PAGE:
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Nature's soft nurse, how have I frighted thee,
That thou no more wilt weigh my eyelids down,
And steep my senses in forgetfulness?
Why rather, sleep, liest thou in smoky cribs,
Upon uneasy pallets stretching thee,
And hushed with buzzing night-flies to thy slumber,
Than in the perfumed chambers of the great,
Under the canopies of costly state,
And lulled with sounds of sweetest melody?
O thou dull god! why liest thou with the vile,
In loathsome beds, and leav'st the kingly couch
A watch-case, or a common 'larum-bell?
Wilt thou upon the high and giddy mast
Seal up the ship-boy's eyes, and rock his brains
In cradle of the rude imperious surge,
And in the visitation of the winds,
Who take the ruffian billows by the top,
Curling their monstrous heads, and hanging them
With deafening clamors in the slippery clouds,
That, with the hurly, death itself awakes ?
Canst thou, O partial sleep! give thy repose
To the wet sea-boy in an hour so rude ;
And in the calmest and most stillest night,
With all appliances and means to boot,
Deny it to a king? Then, happy low, lie down;
Uneasy lies the head that wears a crown.

SHAKESPEARE

SLEEPLESSNESS.

A FLOCK of sheep that leisurely pass by
One after one; the sound of rain, and bees
Murmuring; the fall of rivers, winds and seas,

Smooth fields, white sheets of water, and pure

sky ;I've thought of all by turns, and still I lie Sleepless; and soon the small birds' melodies Must hear, first uttered from my orchard trees, And the first cuckoo's melancholy cry. Even thus last night, and two nights more, I lay, And could not win thee, Sleep, by any stealth: So do not let me wear to-night away ; Without thee what is all the morning's wealth? Come, blessèd barrier between day and day, Dear mother of fresh thoughts and joyous health !

WILLIAM WORDSWORTH.

WATCHING.

IN BURMAH.

SLEEP, love, sleep!
The dusty day is done.
Lo! from afar the freshening breezes sweep
Wide over groves of balm,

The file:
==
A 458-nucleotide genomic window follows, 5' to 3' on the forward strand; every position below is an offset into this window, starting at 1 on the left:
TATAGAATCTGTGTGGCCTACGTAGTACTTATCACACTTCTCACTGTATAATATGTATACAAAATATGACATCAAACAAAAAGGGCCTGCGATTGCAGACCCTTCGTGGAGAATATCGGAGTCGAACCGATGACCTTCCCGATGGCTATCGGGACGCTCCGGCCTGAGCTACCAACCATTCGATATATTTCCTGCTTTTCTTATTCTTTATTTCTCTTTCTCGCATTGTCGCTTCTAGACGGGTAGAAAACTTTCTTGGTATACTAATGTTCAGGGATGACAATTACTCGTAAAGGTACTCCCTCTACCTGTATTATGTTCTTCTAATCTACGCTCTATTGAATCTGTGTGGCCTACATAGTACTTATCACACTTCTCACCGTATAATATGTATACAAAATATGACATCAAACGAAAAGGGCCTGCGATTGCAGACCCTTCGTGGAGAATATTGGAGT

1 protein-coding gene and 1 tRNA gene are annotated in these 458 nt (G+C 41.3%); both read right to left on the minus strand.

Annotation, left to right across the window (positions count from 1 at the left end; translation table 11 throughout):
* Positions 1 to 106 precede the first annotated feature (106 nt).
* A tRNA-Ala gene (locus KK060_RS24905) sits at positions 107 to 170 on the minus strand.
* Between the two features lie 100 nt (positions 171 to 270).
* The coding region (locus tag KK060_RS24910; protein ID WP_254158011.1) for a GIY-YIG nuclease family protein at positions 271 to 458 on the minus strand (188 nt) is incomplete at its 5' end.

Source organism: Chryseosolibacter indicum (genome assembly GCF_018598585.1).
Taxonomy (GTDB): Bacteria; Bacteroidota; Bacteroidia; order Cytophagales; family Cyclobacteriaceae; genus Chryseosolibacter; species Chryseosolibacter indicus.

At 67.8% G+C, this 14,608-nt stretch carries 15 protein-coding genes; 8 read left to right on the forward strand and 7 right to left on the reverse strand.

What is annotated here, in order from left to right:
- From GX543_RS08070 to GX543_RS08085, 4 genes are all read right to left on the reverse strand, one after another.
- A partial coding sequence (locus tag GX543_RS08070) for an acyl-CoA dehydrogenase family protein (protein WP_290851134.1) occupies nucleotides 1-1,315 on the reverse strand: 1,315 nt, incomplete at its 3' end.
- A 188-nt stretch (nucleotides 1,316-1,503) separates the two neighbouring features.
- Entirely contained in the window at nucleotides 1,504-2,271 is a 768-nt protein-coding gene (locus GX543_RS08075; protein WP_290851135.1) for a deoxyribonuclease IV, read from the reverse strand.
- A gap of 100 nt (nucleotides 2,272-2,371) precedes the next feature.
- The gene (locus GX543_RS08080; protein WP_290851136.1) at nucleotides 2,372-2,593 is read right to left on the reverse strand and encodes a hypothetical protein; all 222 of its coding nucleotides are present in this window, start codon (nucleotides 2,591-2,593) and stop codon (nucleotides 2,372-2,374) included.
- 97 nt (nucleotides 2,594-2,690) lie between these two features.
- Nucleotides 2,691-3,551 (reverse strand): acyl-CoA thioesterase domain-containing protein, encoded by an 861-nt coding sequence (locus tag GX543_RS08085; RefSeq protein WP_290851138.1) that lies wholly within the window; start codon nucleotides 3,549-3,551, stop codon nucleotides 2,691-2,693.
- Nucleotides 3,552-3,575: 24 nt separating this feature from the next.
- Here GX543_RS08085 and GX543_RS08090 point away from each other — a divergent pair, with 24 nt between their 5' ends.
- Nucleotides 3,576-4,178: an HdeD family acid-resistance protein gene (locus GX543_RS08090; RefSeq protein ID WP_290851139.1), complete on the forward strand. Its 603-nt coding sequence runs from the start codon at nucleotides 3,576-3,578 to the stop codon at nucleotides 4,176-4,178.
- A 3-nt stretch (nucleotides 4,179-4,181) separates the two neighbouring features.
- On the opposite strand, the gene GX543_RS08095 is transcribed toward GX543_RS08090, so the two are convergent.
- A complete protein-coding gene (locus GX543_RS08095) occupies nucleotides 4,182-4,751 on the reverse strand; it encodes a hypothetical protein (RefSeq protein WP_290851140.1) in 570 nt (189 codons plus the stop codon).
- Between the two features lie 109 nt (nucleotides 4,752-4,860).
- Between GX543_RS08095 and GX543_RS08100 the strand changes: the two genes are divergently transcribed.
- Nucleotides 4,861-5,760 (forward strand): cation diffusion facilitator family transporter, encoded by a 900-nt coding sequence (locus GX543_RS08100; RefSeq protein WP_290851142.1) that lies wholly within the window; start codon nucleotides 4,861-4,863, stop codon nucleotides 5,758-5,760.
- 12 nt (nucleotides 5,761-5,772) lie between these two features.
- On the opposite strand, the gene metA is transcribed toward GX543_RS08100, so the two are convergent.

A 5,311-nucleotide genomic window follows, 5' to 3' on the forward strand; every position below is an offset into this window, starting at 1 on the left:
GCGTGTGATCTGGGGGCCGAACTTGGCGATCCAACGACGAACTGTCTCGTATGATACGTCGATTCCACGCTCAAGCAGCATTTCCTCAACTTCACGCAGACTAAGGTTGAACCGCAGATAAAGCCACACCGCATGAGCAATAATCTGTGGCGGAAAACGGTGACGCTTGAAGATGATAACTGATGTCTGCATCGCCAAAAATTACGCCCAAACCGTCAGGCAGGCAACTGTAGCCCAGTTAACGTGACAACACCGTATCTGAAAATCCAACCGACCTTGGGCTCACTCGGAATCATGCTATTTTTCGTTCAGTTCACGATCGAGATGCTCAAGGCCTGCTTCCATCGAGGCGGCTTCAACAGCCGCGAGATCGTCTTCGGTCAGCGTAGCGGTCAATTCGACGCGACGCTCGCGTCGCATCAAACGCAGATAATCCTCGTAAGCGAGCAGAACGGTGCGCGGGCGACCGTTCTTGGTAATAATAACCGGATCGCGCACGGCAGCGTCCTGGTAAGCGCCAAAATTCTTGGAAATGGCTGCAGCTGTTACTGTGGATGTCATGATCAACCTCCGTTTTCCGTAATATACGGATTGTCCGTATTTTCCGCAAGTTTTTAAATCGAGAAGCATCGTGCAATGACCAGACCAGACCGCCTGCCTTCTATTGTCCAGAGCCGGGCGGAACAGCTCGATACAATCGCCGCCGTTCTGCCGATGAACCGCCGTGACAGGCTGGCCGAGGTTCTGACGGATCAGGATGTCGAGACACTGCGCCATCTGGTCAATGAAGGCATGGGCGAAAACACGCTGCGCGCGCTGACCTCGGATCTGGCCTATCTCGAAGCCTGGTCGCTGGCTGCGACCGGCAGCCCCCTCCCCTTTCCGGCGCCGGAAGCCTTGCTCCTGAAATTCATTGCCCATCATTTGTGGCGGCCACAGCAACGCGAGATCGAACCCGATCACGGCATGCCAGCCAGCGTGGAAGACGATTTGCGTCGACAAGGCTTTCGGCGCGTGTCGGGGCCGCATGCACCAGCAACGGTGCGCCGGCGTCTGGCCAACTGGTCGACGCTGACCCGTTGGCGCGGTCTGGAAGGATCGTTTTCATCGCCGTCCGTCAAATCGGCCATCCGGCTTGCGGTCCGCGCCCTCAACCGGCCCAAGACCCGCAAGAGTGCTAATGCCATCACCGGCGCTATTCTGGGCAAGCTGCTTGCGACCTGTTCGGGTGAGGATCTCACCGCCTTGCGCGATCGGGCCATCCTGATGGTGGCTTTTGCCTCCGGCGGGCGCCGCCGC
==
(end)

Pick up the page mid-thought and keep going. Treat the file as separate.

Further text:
Down from the towering palm,
In at the open casement cooling run,
And round thy lowly bed,
Thy bed of pain,
Bathing thy patient head,
Like grateful showers of rain,
They come;
While the white curtains, waving to and fro,
Fan the sick air ;
And pityingly the shadows come and go,
With gentle human care,
Compassionate and dumb.

The dusty day is done,
The night begun;
While prayerful watch I keep,
Sleep, love, sleep!
Is there no magic in the touch
Of fingers thou dost love so much ?
Fain would they scatter poppies o'er thee now;
Or, with its mute caress,
The tremulous lip some soft nepenthe press
Upon thy weary lid and aching brow;
While prayerful watch I keep,
Sleep, love, sleep!

On the pagoda spire
The bells are swinging,
Their little golden circlet in a flutter
With tales the wooing winds have dared to utter,
Till all are ringing,
As if a choir
Of golden-nested birds in heaven were singing,
And with a lulling sound
The music floats around,
And drops like balm into the drowsy ear;.
Commingling with the hum
Of the Sepoy's distant drum,
And lazy beetle ever droning near.
Sounds these of deepest silence born,
Like night made visible by morn;
So silent that I sometimes start
To hear the throbbings of my heart,
And watch, with shivering sense of pain,
To see thy pale lids lift again.

The lizard, with his mouse-like eyes,

Peeps from the inortise in surprise
At such strange quiet after day's harsh din;
Then boldly ventures out,
And looks about,
And with his hollow feet
Treads his small evening beat,
Darting upon his prey
In such a tricky, winsome sort of way,
Ilis delicate marauding seems no sin.
And still the curtains swing,
But noiselessly ;
The bells a melancholy murmur ring,
As tears were in the sky :
More heavily the shadows fall,
Like the black foldings of a pall,
Where juts the rough beam from the wall;
The candles flare
With fresher gusts of air;
The beetle's drone
Turns to a dirge-like, solitary moan;
Night deepens, and I sit, in cheerless doubt alone.

EMILY CHUBBUCK JUDSON.

TIIE VOYAGE OF SLEEP.

To sleep I give myself away,
Unclasp the fetters of the mind,
Forget the sorrows of the day,
The burdens of the heart unbind.
With empty sail this tired bark
Drifts out upon the sea of rest,
While all the shore behind grows dark
And silence reigns from east to west.

At last awakes the hidden breeze
That bears me to the land of dreams,
Where music sighs among the trees
And murmurs in the winding streams.

O weary day, 0 weary day,
That dawns in fear and ends in strife,
That brings no cooling draught to allay
The burning fever thirst of life;

O sacred night, when angel hands
Are pressed upon the throbbing brow,
And when the soul on shining sands
Descends with angels from the prow,

And sees soft skies and meadows sweet, And blossoming lanes that wind and wind To bowers where friends long parted meet And sit again with arms entwined,

And catch the perfumed breeze that blows
From pink-plumed orchards sloping fair
And every fresh-expanding rose
That throws sweet kisses to the air.

O sacred night, O silvery shore,
O blossoming lanes that wind and wind,
Ye are my refuge more and more
From ghosts that haunt the waking mind.

To sleep I give myself away,
Forget the visions of unrest
That came through all the clamorous day,
And drift into the silent west.

ARTHUR WENTWORTH EATON.

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